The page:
(Can credibility attach to President Obama’s foreign policy when it is so incredibly amorphous as hardly to exist? Or when his actions contradict his words constantly? — DM)
Perceptions of America’s credibility shape the policies of our friends — and our enemies.
[T]he sharp edge of Iranian strategy is shaped significantly by perceptions of American global resolve. Where America is seen to be resolute and determined, Iran is deterred. Where America is seen to be timid and uncertain, Iran is emboldened.
This past weekend, The Economist lambasted President Obama’s policies in Ukraine and Syria for fostering a “nagging doubt” about America’s credibility as an ally. Then, on Monday, The Atlantic’s Peter Beinart suggested that such notions are “bunk.” For Beinart, the “credibility fallacy” is an excuse to avoid complex discussions of America’s global interests.
I have some sympathy for one of Beinart’s arguments: Casual strength-vs.-weakness narratives are unhelpful. Foreign policy is too important for posturing. But ultimately, Beinart is wrong. Contrary to his assertions, American policy in Ukraine and Syria most certainly does influence America’s adversaries — especially in the Middle East.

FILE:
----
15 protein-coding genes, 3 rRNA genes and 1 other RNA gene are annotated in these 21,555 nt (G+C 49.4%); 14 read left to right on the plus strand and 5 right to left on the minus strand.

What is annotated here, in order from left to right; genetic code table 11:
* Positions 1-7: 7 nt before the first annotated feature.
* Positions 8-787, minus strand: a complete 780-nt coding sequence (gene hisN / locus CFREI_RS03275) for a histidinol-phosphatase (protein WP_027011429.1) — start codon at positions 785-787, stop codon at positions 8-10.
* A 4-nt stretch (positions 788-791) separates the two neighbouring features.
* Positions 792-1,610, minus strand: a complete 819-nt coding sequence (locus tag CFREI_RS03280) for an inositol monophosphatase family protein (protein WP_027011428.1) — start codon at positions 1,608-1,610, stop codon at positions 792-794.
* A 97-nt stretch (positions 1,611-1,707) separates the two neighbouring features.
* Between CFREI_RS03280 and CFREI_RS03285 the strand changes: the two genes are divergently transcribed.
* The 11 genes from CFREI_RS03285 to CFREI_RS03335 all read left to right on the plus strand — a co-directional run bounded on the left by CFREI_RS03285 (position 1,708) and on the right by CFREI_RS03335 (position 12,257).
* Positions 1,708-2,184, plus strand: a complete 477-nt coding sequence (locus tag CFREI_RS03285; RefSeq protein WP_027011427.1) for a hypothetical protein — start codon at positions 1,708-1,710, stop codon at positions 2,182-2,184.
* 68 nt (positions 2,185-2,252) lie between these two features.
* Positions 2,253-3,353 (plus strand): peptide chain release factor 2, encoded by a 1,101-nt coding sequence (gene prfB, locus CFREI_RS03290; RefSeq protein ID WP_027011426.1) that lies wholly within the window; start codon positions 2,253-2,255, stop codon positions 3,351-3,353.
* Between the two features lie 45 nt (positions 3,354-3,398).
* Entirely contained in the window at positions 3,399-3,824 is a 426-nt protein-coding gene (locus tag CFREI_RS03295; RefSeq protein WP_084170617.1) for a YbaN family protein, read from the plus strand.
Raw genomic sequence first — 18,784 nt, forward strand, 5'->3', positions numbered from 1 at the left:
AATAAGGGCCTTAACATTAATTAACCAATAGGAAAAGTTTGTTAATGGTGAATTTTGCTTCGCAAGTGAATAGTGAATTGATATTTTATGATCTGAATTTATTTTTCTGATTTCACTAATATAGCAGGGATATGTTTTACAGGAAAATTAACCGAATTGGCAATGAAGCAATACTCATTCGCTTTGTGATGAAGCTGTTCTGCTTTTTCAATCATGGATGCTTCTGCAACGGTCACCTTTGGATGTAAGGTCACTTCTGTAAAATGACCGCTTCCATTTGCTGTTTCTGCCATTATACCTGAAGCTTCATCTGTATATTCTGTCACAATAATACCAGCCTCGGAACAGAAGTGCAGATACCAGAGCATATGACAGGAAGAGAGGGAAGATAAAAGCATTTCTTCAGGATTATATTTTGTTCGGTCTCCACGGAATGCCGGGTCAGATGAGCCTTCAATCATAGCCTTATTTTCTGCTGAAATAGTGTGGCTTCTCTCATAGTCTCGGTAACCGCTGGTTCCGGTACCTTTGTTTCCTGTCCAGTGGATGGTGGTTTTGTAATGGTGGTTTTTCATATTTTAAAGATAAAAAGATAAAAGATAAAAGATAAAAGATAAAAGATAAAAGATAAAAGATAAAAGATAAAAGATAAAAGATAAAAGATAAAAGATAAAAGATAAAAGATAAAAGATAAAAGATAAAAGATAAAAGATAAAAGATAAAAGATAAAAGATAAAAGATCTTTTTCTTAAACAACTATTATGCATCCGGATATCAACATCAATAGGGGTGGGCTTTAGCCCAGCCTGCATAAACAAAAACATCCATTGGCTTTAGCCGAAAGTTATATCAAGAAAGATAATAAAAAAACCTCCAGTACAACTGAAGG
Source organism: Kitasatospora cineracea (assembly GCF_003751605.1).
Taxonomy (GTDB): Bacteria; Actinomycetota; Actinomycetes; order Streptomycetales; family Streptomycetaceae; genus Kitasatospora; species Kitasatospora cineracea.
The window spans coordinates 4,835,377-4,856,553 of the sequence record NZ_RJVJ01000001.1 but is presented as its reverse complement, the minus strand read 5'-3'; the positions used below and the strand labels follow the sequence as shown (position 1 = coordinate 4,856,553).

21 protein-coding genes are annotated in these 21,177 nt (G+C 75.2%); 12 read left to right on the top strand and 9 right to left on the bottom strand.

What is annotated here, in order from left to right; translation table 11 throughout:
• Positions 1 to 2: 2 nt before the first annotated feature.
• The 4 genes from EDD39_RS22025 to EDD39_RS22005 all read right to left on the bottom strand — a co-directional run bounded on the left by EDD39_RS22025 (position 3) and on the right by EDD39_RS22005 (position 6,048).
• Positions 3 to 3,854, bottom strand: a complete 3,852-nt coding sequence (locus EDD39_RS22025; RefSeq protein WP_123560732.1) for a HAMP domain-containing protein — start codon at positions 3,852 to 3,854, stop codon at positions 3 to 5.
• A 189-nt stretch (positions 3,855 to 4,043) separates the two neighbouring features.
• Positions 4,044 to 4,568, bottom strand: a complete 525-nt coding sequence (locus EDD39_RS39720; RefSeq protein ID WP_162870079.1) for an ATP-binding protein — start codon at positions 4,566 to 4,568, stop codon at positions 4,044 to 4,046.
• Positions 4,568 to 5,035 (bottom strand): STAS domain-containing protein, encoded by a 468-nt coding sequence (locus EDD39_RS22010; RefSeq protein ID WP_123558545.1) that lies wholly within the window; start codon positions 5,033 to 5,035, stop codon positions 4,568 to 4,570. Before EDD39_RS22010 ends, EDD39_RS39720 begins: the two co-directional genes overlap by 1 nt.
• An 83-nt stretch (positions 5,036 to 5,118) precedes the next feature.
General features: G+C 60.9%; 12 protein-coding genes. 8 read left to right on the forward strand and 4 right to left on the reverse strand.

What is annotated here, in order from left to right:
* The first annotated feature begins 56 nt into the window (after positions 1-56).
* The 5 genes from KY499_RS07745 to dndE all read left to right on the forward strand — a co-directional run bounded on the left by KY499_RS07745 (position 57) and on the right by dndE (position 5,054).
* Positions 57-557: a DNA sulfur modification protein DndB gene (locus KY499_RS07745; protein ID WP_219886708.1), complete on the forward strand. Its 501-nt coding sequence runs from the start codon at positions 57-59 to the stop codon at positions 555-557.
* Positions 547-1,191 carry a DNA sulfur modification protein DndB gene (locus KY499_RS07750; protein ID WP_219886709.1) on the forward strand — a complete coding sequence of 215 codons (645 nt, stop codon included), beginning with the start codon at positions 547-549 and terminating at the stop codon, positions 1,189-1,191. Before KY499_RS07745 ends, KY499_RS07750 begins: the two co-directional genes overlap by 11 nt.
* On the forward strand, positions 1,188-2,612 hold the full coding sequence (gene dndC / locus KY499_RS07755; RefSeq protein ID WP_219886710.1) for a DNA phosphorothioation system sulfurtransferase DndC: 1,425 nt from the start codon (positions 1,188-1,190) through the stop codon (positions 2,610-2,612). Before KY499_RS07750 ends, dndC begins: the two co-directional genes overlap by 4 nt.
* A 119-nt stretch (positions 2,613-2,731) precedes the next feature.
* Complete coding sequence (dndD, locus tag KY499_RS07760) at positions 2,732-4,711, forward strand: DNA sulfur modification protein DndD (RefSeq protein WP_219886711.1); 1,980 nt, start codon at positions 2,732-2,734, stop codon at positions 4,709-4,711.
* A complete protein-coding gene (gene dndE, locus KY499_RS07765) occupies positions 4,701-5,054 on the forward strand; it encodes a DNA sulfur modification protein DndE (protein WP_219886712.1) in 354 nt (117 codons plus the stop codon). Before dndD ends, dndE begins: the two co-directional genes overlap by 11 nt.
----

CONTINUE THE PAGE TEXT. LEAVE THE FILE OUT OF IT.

For a start, take Dexter Filkins’s study of Qassem Suleimani, the leader of Iran’s Quds Force and an archetypal hardliner of the regime. In his meticulous analysis, Filkins shows how the sharp edge of Iranian strategy is shaped significantly by perceptions of American global resolve. Where America is seen to be resolute and determined, Iran is deterred. Where America is seen to be timid and uncertain, Iran is emboldened.
And perceptions of U.S. credibility among players who are not part of a foreign regime are also important. Take America’s adversaries in the Middle Eastern media. Opinion makers there now present Obama as the master of a rudderless agenda. These populist narratives are important — they mobilize political agendas in ways that are either favorable or problematic for the United States. Read more…
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